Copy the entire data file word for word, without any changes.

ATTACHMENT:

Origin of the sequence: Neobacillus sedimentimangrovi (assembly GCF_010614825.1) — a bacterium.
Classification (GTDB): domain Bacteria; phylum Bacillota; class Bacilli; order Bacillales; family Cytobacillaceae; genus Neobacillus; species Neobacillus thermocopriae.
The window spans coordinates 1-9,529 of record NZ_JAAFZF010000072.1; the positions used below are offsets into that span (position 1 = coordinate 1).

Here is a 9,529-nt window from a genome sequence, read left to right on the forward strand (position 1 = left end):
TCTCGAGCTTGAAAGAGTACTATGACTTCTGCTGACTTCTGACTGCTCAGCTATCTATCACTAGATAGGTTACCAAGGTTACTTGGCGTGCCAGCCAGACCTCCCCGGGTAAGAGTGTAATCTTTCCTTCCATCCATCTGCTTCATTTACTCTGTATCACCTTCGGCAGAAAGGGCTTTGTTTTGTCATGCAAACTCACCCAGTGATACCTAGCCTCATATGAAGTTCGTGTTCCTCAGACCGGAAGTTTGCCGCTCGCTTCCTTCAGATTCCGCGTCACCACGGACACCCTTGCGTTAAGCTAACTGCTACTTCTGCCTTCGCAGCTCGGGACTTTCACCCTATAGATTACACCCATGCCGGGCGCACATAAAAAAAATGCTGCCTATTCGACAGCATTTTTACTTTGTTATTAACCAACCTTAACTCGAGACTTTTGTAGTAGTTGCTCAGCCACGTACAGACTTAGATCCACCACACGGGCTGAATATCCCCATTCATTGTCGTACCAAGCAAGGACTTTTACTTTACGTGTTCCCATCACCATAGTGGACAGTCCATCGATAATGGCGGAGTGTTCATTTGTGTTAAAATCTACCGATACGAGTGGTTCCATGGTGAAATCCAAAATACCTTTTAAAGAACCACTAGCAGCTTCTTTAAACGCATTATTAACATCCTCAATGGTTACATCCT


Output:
Origin of the sequence: Neobacillus sedimentimangrovi (assembly GCF_010614825.1) — a bacterium.
Classification (GTDB): domain Bacteria; phylum Bacillota; class Bacilli; order Bacillales; family Cytobacillaceae; genus Neobacillus; species Neobacillus thermocopriae.
The window spans coordinates 1-9,529 of record NZ_JAAFZF010000072.1; the positions used below are offsets into that span (position 1 = coordinate 1).

Here is a 9,529-nt window from a genome sequence, read left to right on the forward strand (position 1 = left end):
TCTCGAGCTTGAAAGAGTACTATGACTTCTGCTGACTTCTGACTGCTCAGCTATCTATCACTAGATAGGTTACCAAGGTTACTTGGCGTGCCAGCCAGACCTCCCCGGGTAAGAGTGTAATCTTTCCTTCCATCCATCTGCTTCATTTACTCTGTATCACCTTCGGCAGAAAGGGCTTTGTTTTGTCATGCAAACTCACCCAGTGATACCTAGCCTCATATGAAGTTCGTGTTCCTCAGACCGGAAGTTTGCCGCTCGCTTCCTTCAGATTCCGCGTCACCACGGACACCCTTGCGTTAAGCTAACTGCTACTTCTGCCTTCGCAGCTCGGGACTTTCACCCTATAGATTACACCCATGCCGGGCGCACATAAAAAAAATGCTGCCTATTCGACAGCATTTTTACTTTGTTATTAACCAACCTTAACTCGAGACTTTTGTAGTAGTTGCTCAGCCACGTACAGACTTAGATCCACCACACGGGCTGAATATCCCCATTCATTGTCGTACCAAGCAAGGACTTTTACTTTACGTGTTCCCATCACCATAGTGGACAGTCCATCGATAATGGCGGAGTGTTCATTTGTGTTAAAATCTACCGATACGAGTGGTTCCATGGTGAAATCCAAAATACCTTTTAAAGAACCACTAGCAGCTTCTTTAAACGCATTATTAACATCCTCAATGGTTACATCCT